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Monday, October 25th, 2010
12:04 am - An Absolute Beginner's Question


I read some of the older posts where folks ask about Text Books. I went to eBay to see what was available and wonder if any has any experience or knowledge of these, (other than Athenaze, in both Volumes 1 & 2)?

Here are the five Courses available: Cut For Excessive LengthCollapse )

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Sunday, August 15th, 2010
11:14 am - Starting out in Ancient Greek


I've been lurking here for some time as learning Ancient Greek has long been on my 'to do' list, I'm finally getting around to making some time to dedicate to it. I doubt I will find time to attend classes any time soon but perhaps in future.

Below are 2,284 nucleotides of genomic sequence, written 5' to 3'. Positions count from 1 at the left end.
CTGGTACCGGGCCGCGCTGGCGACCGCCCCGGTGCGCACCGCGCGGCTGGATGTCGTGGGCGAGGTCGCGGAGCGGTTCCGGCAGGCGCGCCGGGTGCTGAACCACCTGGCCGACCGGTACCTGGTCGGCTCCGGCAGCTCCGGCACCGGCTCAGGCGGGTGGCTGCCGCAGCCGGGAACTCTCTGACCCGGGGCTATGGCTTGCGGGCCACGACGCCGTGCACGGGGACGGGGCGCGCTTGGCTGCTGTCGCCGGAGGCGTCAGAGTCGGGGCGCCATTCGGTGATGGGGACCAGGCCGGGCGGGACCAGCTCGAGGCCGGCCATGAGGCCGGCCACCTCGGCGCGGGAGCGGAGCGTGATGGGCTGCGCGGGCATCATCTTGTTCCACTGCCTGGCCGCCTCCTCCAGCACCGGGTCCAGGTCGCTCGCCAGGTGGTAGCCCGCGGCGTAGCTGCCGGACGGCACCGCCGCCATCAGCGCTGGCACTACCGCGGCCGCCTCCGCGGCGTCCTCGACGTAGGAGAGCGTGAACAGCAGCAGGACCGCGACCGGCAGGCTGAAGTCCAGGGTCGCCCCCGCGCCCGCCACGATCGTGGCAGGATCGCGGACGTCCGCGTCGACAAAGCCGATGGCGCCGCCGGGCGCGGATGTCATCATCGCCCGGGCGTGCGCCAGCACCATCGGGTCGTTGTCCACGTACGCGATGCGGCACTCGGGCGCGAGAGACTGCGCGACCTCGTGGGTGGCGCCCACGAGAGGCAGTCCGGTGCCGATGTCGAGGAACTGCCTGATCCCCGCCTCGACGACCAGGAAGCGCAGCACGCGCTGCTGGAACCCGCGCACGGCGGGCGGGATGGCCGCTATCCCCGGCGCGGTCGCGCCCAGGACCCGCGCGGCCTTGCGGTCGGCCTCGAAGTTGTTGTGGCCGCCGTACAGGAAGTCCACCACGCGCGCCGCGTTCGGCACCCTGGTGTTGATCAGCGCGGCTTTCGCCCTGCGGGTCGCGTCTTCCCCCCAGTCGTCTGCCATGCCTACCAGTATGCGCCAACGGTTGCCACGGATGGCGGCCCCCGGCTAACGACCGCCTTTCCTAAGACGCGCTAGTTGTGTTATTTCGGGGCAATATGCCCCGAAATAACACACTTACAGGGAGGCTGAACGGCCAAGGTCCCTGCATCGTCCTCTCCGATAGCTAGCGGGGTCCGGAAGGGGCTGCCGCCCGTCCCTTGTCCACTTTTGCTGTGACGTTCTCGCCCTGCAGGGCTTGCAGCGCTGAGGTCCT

So really before plunging in and buying any old book from the internet, I wondered if anybody here might be willing to share some recommendations with me?

I skimmed this community and seen Athenaze mentioned and from my own searches found 'Learn Ancient Greek' by Peter Jones and 'Greek to GCSE' by John Taylor, are these books easy to use or to be avoided?!

NB: Any books available to buy in the UK are preferred or from UK websites, as in the past when I have bought from the USA or even France the shipping often costs more than the book itself!

Thank you

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Sunday, August 1st, 2010
3:26 pm - Caroline Alexander on "The War That Killed Achilles"

Here's a nice short talk by Caroline Alexander on her book "The War That Killed Achilles":


(I can't see how to embed it -- maybe someone else will be able to.)